Tagged: Amoris Laetitia

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We do not Possess the Truth: How the Church Changes Her Teachings

“We must move toward an idea of truth that is evermore inclusive, less restrictive; at least, if we are thinking of the truth of God and not some human truth, however solid it may appear to us. The truth of God is inexhaustible; it is an ocean of which we can hardly see the shore. It is something that we are beginning to discover in these times: not to make us slaves to an almost...

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Amoris Laetitia and avoiding reality

In yesterday’s piece, I explored why most of those who reject Pope Francis’s teaching about sacraments for divorced and remarried Catholics in Amoris Laetitia are resistant to the idea that they are dissenting from Magisterial teaching, and why it’s vital for them to see themselves as orthodox. Most of their argumentation centers on the content of the teaching, its possible interpretations, and comparisons of Amoris Laetitia with prior teaching and discipline of the Church. I...

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Orthodox dissent?

Much of the content of this website has been dedicated to the defense of Pope Francis and his apostolic exhortation Amoris Laetitia. We’ve striven to demonstrate how both Pope Francis and his teaching are consistent with Catholic tradition. We’ve responded to various arguments and critiques of the document, as well as clarified what it contains. We’ve defended papal primacy and authority, and have argued in favor of the orthodoxy of both Francis and his teachings....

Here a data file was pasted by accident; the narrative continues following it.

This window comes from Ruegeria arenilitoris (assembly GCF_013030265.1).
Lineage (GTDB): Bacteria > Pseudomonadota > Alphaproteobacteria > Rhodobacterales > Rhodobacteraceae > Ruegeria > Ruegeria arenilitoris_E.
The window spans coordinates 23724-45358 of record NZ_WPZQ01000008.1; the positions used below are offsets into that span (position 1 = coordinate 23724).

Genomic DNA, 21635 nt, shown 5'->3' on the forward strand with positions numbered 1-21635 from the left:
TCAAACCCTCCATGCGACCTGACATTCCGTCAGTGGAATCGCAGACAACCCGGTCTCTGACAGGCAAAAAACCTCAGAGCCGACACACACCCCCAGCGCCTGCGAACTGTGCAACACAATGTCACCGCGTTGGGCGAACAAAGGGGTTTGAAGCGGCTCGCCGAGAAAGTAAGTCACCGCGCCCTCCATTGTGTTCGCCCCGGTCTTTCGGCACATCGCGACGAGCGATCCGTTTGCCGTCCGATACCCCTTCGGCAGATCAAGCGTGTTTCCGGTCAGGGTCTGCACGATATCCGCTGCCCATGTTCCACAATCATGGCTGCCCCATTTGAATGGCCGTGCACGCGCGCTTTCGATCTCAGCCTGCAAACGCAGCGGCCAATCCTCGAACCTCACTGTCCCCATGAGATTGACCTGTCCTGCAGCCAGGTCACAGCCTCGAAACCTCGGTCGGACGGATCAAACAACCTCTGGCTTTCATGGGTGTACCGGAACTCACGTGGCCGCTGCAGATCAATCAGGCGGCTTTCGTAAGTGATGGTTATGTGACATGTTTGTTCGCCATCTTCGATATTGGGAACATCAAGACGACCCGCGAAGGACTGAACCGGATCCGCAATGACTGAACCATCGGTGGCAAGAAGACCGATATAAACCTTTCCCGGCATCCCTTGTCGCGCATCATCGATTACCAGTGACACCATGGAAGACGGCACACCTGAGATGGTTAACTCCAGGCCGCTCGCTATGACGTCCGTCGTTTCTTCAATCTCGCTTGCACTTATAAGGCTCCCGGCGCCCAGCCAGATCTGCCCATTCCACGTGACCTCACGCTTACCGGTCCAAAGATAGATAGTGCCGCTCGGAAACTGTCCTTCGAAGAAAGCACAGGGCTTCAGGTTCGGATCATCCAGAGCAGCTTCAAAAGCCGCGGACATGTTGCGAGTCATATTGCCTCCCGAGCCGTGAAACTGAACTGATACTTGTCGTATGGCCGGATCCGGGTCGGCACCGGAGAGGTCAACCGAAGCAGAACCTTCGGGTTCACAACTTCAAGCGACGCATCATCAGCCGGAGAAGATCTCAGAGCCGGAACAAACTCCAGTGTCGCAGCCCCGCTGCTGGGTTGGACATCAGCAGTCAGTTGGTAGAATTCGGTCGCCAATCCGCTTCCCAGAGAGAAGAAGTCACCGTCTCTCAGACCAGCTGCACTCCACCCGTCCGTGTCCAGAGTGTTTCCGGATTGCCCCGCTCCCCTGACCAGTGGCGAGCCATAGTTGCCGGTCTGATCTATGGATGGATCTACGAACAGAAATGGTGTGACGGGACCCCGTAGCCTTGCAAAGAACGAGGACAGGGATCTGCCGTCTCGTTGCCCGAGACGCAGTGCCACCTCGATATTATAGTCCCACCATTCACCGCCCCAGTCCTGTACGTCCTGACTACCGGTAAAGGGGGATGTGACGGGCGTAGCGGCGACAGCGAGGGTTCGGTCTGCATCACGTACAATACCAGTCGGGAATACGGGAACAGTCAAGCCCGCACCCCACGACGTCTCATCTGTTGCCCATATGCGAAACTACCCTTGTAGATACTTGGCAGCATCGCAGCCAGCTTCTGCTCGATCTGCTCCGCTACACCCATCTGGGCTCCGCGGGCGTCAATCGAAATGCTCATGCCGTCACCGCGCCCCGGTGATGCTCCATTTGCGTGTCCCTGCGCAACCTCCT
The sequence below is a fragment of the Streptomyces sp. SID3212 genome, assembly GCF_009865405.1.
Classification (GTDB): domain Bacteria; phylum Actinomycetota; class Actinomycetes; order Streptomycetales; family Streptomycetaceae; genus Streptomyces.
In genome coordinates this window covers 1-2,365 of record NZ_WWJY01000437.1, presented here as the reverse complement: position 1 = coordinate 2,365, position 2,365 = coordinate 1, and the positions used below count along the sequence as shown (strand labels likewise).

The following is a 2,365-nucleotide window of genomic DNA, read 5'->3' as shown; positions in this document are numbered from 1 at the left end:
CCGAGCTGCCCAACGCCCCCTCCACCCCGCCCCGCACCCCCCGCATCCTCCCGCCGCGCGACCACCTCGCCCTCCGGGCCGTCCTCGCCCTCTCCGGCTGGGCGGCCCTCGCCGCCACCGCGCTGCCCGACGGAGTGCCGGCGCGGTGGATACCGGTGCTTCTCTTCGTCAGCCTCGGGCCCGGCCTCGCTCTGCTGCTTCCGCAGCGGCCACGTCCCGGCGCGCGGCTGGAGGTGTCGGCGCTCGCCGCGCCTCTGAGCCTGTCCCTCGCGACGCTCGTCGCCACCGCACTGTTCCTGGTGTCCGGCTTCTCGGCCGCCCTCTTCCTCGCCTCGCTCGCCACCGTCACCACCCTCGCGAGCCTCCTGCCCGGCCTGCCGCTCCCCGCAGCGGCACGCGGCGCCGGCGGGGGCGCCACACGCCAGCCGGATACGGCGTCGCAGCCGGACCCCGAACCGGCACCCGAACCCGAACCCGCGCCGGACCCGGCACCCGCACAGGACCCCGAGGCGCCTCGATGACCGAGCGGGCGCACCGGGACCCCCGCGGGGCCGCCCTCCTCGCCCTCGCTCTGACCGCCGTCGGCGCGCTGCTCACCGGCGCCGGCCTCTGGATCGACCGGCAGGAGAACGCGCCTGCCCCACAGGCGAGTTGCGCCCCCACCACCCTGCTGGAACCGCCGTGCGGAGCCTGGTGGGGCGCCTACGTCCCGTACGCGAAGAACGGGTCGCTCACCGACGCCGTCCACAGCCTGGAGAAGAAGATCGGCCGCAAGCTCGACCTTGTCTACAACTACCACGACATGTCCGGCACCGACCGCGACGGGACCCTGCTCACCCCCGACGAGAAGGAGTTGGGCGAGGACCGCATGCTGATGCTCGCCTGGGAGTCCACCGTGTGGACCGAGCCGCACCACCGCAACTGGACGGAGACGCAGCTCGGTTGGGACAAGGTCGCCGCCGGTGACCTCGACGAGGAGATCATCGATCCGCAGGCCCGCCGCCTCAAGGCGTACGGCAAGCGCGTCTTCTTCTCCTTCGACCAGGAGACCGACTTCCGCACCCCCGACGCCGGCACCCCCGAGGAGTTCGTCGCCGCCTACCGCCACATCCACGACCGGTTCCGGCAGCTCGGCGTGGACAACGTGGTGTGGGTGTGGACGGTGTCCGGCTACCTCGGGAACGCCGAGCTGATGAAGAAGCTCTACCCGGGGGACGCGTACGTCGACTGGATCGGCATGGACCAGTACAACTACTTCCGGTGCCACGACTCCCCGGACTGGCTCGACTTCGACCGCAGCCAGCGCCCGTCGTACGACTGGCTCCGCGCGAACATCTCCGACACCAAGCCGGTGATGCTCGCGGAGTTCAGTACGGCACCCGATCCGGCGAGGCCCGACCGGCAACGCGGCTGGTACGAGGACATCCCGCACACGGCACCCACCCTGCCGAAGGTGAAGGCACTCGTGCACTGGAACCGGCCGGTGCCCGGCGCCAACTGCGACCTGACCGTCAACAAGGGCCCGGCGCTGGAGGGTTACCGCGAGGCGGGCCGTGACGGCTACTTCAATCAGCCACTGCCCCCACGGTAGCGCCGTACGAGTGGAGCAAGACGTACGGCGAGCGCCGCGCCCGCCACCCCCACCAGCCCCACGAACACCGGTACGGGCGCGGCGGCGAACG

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John Calvin and Communion in the Hand

John Calvin, the Reformation theologian in Geneva who lead the development of Protestant theology, was nothing if not a brilliant mind. Calvin’s contributions to the history of theology are almost always wrong, but they are so skillfully wrong that I cannot help but be impressed by their intricacy. One example of this is Calvin’s perception of the numinous, a concept not elucidated until 1917 by the Lutheran Rudolf Otto. In his most famous work, The...

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The Virtue of Not Being Weird

The Christian ideal will always be a summons to overcome suspicion, habitual mistrust, fear of losing our privacy, all the defensive attitudes which today’s world imposes on us. Many try to escape from others and take refuge in the comfort of their privacy or in a small circle of close friends, renouncing the realism of the social aspect of the Gospel. (Evangelii Gaudium 88) Recently I was talking with a friend of mine about different Catholic...

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The Pianist and the Pope